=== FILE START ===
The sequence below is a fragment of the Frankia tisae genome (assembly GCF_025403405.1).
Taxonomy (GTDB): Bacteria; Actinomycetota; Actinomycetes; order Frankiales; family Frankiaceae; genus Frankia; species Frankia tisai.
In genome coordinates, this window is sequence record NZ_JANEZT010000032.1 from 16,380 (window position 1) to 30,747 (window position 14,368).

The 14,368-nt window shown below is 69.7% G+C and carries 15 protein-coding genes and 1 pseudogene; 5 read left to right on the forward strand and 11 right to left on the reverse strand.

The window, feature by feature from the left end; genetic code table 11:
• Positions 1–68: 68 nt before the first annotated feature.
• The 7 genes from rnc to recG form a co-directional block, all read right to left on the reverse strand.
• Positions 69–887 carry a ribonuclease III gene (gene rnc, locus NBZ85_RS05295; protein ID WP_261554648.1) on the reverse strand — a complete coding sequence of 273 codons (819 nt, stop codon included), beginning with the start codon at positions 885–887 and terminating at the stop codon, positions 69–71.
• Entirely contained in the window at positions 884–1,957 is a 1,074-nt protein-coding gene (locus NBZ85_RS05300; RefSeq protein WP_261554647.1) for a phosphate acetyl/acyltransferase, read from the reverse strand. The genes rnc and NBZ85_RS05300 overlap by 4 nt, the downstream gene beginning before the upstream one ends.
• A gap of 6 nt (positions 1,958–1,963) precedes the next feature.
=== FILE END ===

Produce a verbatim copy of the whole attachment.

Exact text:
The sequence below is a fragment of the Frankia tisae genome (assembly GCF_025403405.1).
Taxonomy (GTDB): Bacteria; Actinomycetota; Actinomycetes; order Frankiales; family Frankiaceae; genus Frankia; species Frankia tisai.
In genome coordinates, this window is sequence record NZ_JANEZT010000032.1 from 16,380 (window position 1) to 30,747 (window position 14,368).

The 14,368-nt window shown below is 69.7% G+C and carries 15 protein-coding genes and 1 pseudogene; 5 read left to right on the forward strand and 11 right to left on the reverse strand.

The window, feature by feature from the left end; genetic code table 11:
• Positions 1–68: 68 nt before the first annotated feature.
• The 7 genes from rnc to recG form a co-directional block, all read right to left on the reverse strand.
• Positions 69–887 carry a ribonuclease III gene (gene rnc, locus NBZ85_RS05295; protein ID WP_261554648.1) on the reverse strand — a complete coding sequence of 273 codons (819 nt, stop codon included), beginning with the start codon at positions 885–887 and terminating at the stop codon, positions 69–71.
• Entirely contained in the window at positions 884–1,957 is a 1,074-nt protein-coding gene (locus NBZ85_RS05300; RefSeq protein WP_261554647.1) for a phosphate acetyl/acyltransferase, read from the reverse strand. The genes rnc and NBZ85_RS05300 overlap by 4 nt, the downstream gene beginning before the upstream one ends.
• A gap of 6 nt (positions 1,958–1,963) precedes the next feature.